Starting with Polkadot Development (Part I)

By May 12, 2021Polkadot
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Polkadot is an exciting new entry in the crypto space, but while it features an illustrious wiki full of minute details on its algorithms and overall philosophy, actual living examples are somewhat missing.

As I have been engaged in a development project on this new network, I would like to share some insights on setting up a basic development environment and getting started.

Like all other blockchains, a Polkadot app must first connect to the network via a gateway node: a machine that runs an instance of the blockchain software, Polkadot in our case. While this can be done in numerous ways, once you are connected, you need to play by the rules of such a network. In other words, every transaction you will be performing while developing your application will be treated as a “real transaction,” even if that is happening on a “testnet” of some sort, where coins have no value. It also means that your transactions will be visible to everyone on that same network, which is something that you may or may not want to. Most importantly, however, you need someone to send you actual coins to do anything. On a testnet, you can do that via a public faucet, but that usually requires registration of some sort, and constantly praying that the faucet will be up and running whenever you want it. As these public nodes are run and maintained by volunteers, I found the hard way that this was not always the case. So, long story short, we are going to create not only our own local node but our own local Polkadot blockchain, where we can credit ourselves with millions of DOTs.

There are many ways to do this, and the Polkadot wiki offers some good documentation. From the options available, I found it easier to opt for a Docker installation. If you are unfamiliar with Docker you can choose another type from the Wiki, but considering that Docker is fast becoming a must in the developer community, I would suggest that you learn all about it.

So, once you have Docker on your system, run the following command

docker run -p 9944:9944 parity/polkadot:v0.8.24 --name "Local" --rpc-external -external --alice --dev

Let’s deconstruct this command:

  1. docker run You are telling docker to run a container that is identified on DockerHub (the public repository for Docker containers) as parity/polkadot. Specifically, we ask it to run v0.8.24.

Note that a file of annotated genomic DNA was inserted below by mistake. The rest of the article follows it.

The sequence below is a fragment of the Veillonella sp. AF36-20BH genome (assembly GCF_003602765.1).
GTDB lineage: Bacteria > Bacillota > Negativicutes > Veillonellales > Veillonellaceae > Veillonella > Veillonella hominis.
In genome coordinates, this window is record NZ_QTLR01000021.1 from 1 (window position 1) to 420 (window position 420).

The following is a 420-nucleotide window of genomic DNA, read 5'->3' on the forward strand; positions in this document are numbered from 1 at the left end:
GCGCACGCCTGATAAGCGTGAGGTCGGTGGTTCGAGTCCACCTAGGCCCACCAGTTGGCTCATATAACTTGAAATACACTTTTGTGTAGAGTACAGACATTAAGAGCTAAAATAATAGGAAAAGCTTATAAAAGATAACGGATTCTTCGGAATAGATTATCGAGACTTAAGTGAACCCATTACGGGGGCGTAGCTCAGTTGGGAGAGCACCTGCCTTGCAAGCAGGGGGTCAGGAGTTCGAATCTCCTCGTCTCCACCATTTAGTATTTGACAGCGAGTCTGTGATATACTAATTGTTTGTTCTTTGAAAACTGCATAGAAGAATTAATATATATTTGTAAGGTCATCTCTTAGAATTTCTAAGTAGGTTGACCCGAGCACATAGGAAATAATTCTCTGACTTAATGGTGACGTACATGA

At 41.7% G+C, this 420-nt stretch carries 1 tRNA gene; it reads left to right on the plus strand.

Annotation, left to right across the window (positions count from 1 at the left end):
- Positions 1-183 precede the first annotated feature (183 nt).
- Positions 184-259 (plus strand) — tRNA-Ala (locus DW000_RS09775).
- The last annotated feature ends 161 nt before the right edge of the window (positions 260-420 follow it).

2. -p 9944:9944 Forward all requests that come on local port 9944 to the container’s internal port with the same number. That is the default Polkadot node port so any pre-configured applications will have no problems connecting there.
  3. --name This can be anything, but “Local” will do for now
  4. --rpc-external Allow for WebSocket connections
  5. --dev Run the node on “dev mode.” This means that it’s not going to sync with any particular network, but launch a new Polakdot network on your local machine.
  6. --alice Create a small number of wallets with a lot of money! (Alice and Bob are standard names in cryptographic literature).

Once this is done, you will be running a Polkadot blockchain locally

The idea of course is to create your own applications that run on Polkadot networks, but the first step is to use someone else’s and check whether everything is set up correctly. Polkadot.js is an open-source project built on React.js that connects to any Polkadot network and performs all the basic actions that can be performed. There is a public installation that you can check for immediate access, but we will be running this locally because we are interested in the code-base itself and what it can teach us.

git clone polkadot-js
cd polkadot-js
yarn run start

Once the app is running locally (along with the Docker instance on the background) you can navigate to http://localhost:3000 where you should see the app’s interface.

With your development blockchain running on your local machine inside a Docker container, we just need to point our UI to it. Press on the list of available networks on the top left

From the options that you see, scroll down to the development list, open it up and select “Local node.” Usually, the IP and port numbers are correct as they are the default ones with which we launched our local node. But just in case, check them again. Then press “Switch” on the left of the close button.

You should see something like this. Notice that you have 8 wallets full of money! These do not exist in any public network, but only on your local blockchain. Still, you can send and receive money between them using the exact same functionality that you would on a real blockchain.

The concept behind this article is that once you have access to a live Polkadot system you can just read the code and learn from what is happening. By now you should have both the and the instance of the UI running locally. So let’s see what we can do by using these existing tools … (Part II coming soon).

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